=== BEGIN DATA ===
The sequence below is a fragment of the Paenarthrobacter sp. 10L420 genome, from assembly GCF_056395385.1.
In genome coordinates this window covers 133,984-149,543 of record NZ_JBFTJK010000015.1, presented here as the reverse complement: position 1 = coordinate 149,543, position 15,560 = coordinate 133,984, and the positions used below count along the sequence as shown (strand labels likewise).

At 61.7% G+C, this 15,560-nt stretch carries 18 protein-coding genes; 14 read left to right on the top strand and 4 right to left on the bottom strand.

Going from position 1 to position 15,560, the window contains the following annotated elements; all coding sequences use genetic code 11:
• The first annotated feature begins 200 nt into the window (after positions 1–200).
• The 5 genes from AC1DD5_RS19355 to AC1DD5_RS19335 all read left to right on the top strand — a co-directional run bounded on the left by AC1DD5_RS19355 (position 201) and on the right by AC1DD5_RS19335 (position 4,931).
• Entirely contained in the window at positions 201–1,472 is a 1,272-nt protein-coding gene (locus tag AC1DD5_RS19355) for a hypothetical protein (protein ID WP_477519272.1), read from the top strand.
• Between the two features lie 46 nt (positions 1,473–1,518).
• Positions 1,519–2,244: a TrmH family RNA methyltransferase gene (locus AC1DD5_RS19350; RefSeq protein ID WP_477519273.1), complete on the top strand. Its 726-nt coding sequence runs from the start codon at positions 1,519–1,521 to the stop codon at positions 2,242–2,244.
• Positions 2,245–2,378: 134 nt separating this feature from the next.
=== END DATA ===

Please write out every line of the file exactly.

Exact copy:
The sequence below is a fragment of the Paenarthrobacter sp. 10L420 genome, from assembly GCF_056395385.1.
In genome coordinates this window covers 133,984-149,543 of record NZ_JBFTJK010000015.1, presented here as the reverse complement: position 1 = coordinate 149,543, position 15,560 = coordinate 133,984, and the positions used below count along the sequence as shown (strand labels likewise).

At 61.7% G+C, this 15,560-nt stretch carries 18 protein-coding genes; 14 read left to right on the top strand and 4 right to left on the bottom strand.

Going from position 1 to position 15,560, the window contains the following annotated elements; all coding sequences use genetic code 11:
• The first annotated feature begins 200 nt into the window (after positions 1–200).
• The 5 genes from AC1DD5_RS19355 to AC1DD5_RS19335 all read left to right on the top strand — a co-directional run bounded on the left by AC1DD5_RS19355 (position 201) and on the right by AC1DD5_RS19335 (position 4,931).
• Entirely contained in the window at positions 201–1,472 is a 1,272-nt protein-coding gene (locus tag AC1DD5_RS19355) for a hypothetical protein (protein ID WP_477519272.1), read from the top strand.
• Between the two features lie 46 nt (positions 1,473–1,518).
• Positions 1,519–2,244: a TrmH family RNA methyltransferase gene (locus AC1DD5_RS19350; RefSeq protein ID WP_477519273.1), complete on the top strand. Its 726-nt coding sequence runs from the start codon at positions 1,519–1,521 to the stop codon at positions 2,242–2,244.
• Positions 2,245–2,378: 134 nt separating this feature from the next.